Katherine Reay is the national bestselling and award-winning author of Dear Mr. Knightley, Lizzy and Jane, The Brontë Plot, A Portrait of Emily Price, The Austen Escape, and The Printed Letter Bookshop. All Katherine’s novels are contemporary stories with a bit of classical flair. Katherine holds a BA and MS from Northwestern University, graduating Phi Beta Kappa, and is a wife, mother, former marketer, and avid chocolate consumer. After living all across the country and a few stops in Europe, Katherine now happily resides outside Chicago, IL. You can meet her at; Facebook: KatherineReayBooks; Twitter: @katherine_reay; or Instagram: @katherinereay.

More from Katherine

Don’t you love bookshops? Every time I walk into a bookstore, it feels like a rainbow cracked open and rained a kaleidoscope of light, life and possibilities before me. I find worlds within the world and a call to adventure. Each bookshop tells a different story. It tells of its loyal beloved customer base. It reflects the personality of its owner and staff. It carries the aura of the stories it offers to us. And it was the perfect place to dig into lives, hearts and book loves of Janet, Claire and Madeline. These three women, at different stages in life, meet at the Printed Letter Bookshop, with all the romance and wonder it holds, and learn to work through their challenges together. They become the friends that each didn’t know she was missing. There is also a fourth woman I loved spending time with in the Printed Letter Bookshop — its original owner, Maddie Carter. Maddie doesn’t step onto the stage even once, but her presence, her love and her guiding hand are apparent from page one as Janet, Claire, and Madeline grow in friendship and in faith. The Printed Letter Bookshop is a love letter to books, a testament to the beauty of new beginnings and a sweet reminder of the power of friendship. I hope you savor your time with these three women — And, book lovers rejoice, there is a list of all the books they allude to in the back of the book!

Blog Stops

Bigreadersite, May 16
By The Book, May 16
Emily Yager, May 18
Simple Harvest Reads, May 26 (Guest post from Mindy Houng)
amandainpa, May 27


To celebrate her tour, Katherine is giving away a paperback copy of The Printed Letter Bookshop to one lucky winner!
Be sure to comment on the blog stops for nine extra entries into the giveaway! Click the link below to enter.

I received a complimentary egalley of this book through Celebrate Lit. My comments are an independent and honest review. The rest of the copy of this post was provided by Celebrate Lit.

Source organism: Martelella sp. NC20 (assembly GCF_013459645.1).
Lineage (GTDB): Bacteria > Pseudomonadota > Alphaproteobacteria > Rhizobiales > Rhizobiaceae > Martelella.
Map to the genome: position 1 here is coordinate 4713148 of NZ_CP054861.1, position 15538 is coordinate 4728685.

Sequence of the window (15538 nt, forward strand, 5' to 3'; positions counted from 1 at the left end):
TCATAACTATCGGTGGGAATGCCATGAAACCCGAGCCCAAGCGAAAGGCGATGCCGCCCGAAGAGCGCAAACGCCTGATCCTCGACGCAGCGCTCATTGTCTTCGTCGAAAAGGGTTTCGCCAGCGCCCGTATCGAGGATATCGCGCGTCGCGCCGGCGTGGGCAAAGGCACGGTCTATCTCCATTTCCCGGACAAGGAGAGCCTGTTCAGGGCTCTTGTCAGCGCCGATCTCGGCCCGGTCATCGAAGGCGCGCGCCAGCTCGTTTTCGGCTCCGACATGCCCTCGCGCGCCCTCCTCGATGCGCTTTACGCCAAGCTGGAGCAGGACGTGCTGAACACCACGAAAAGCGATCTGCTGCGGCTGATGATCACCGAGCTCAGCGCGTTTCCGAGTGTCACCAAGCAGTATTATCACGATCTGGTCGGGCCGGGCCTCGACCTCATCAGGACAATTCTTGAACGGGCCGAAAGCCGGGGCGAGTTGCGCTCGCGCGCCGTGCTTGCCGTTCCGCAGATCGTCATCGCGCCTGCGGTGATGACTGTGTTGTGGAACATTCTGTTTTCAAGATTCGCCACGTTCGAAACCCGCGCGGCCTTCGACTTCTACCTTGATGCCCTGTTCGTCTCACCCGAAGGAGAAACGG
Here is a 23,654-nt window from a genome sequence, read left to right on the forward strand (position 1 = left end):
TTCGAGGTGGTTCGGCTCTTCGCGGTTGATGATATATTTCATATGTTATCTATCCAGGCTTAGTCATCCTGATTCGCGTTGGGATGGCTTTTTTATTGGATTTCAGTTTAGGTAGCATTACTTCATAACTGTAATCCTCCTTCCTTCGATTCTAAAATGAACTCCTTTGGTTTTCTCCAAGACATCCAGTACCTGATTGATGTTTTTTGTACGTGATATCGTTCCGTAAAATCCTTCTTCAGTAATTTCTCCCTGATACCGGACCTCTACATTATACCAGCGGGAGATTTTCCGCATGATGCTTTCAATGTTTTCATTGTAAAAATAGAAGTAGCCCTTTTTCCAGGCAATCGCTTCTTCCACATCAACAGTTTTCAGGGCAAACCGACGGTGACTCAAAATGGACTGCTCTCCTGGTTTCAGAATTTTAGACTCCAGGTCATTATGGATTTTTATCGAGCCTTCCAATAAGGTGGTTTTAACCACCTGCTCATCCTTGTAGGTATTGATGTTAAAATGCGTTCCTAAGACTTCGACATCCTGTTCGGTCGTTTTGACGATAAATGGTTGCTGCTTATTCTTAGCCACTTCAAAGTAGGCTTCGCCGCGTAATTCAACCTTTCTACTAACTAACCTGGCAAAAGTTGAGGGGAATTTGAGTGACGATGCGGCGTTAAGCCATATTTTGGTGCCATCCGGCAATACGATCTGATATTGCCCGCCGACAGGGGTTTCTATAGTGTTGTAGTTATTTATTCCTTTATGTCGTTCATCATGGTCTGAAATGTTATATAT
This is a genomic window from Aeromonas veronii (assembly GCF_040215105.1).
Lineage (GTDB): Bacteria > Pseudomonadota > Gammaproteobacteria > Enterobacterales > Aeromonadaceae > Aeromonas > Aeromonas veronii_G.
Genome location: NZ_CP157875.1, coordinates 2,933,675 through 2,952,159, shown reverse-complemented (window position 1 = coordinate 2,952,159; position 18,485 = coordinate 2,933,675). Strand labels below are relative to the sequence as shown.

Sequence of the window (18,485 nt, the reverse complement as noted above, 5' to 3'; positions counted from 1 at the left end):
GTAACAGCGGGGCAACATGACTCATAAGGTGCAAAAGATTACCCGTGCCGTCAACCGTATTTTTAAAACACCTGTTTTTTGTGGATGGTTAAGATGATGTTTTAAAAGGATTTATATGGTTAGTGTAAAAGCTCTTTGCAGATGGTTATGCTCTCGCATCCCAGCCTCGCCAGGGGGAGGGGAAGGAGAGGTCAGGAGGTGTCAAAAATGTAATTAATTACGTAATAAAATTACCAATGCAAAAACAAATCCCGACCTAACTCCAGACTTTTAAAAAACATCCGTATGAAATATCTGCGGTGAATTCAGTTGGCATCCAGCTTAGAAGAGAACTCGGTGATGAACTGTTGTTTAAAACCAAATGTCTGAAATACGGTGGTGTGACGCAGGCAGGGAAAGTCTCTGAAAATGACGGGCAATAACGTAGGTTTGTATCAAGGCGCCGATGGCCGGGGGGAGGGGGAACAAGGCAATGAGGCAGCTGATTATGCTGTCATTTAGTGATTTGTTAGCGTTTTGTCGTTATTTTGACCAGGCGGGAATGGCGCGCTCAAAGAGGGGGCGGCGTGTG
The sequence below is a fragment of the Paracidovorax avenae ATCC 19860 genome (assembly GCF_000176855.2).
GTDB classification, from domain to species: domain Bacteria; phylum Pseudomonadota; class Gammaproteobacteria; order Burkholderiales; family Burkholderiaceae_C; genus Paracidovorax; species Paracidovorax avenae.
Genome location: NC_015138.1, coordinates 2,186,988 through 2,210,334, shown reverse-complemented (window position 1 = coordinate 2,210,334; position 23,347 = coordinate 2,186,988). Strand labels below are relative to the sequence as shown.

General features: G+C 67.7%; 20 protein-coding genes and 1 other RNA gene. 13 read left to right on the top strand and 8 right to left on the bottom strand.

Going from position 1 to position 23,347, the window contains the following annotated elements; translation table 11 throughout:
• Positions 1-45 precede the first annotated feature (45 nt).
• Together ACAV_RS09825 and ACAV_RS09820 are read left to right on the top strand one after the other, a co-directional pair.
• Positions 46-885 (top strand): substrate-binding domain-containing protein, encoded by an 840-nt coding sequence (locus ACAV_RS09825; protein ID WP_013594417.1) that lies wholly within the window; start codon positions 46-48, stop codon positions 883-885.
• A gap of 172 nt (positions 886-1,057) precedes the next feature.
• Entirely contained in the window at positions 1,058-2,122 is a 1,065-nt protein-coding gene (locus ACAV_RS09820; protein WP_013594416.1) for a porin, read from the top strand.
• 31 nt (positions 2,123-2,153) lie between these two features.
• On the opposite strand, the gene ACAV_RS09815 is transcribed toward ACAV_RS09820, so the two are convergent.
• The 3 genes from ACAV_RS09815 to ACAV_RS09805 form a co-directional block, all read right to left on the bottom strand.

Tuesday, May 21, 2019

The Pages of Her Life by James Rubart Blog Tour and Giveaway

About the Book

Book: The Pages of Her Life  
Author: James L. Rubart  
Genre: Christian fiction – suspense  
Release Date: May 21, 2019  

Award-winning and bestselling author James L. Rubart explores the way our memories shape us . . . and how they affect our beliefs. Allison Moore has no idea why she got out of her car on that rainy March afternoon and picked up the soaked journal laying on the side of the road. Brought it home. But she did. It was empty. Except for two lines scrawled in the front, too washed out to read. And a Jesus emblem inside the back cover. Something about the journal compels her to start writing in it, capturing thoughts about her newly acquired job that she thought would be heaven, but has turned into hell. Then one day, she finds words in the center of the journal. Words she didn’t write: Mene mene tekel upharsin. After her heart stops hammering, Allison Googles the phrase, and reads the story of Belshazzar’s Feast, where a hand from God writes on the wall, and the king is slain. Fear grips her, certain God is coming after her for what she did twelve years back. What she’s done wrong her whole life. She vows to make things right. Then she discovers more phrases appearing underneath each of her journal entries. Those phrases take her on an emotional roller coaster that forces her to look at everything she believes about her past in a new light, and opens her eyes to a supernatural realm of staggering consequence.

Click here to purchase a copy of the book.

My Review

Rubart has the unique skill of imagining possible ways God might work in a person. Each of his novels is an adventure in seeing God and his angels busy in the transformation process. In this one, a mysterious journal helps the main character, Allison, see her true character and who God wants her to be. A secondary character is her brother. God uses a stint on a fishing boat in Alaska to expose his character and cause transformation. Several issues are covered in these two stories, including living up to parental expectations and seeking parental approval, knowing one's own worth, “religious” and phony Christianity, and a few more.

This novel is character driven. There is no driving plot. In fact, it took me a while to get into the story. The strength of the novel is found in the character revelations and transformations and the bold actions that come from them. I would not call this book a page turner but when I got to the end I was so glad I read the book. There is a great deal of thought provoking content included.

My rating: 4/5 stars.

About the Author

James L. Rubart is a professional marketer and speaker. He is the author of the best-selling novel Rooms as well as Book of Days, The Chair, Soul’s Gate, Memory’s Door, and Spirit Bridge. He lives with his wife and sons in the Pacific Northwest. Website: Twitter: @jameslrubart Facebook: JamesLRubart  

Blog Stops

Genesis 5020, May 23
Bigreadersite, May 24
amandainpa, May 27
Hallie Reads, May 28
Mary Hake, June 4
Remembrancy, June 8
Livin’ Lit, June 9


To celebrate his tour, James is giving away a finished copy of The Pages of Her Life!!
Be sure to comment on the blog stops for nine extra entries into the giveaway! Click the link below to enter.

I received a complimentary egalley of this book through Celebrate Lit. My comments are an independent and honest review. The rest of the copy of this post was provided by Celebrate Lit.

Monday, May 20, 2019

Living Lies by Natalie Walters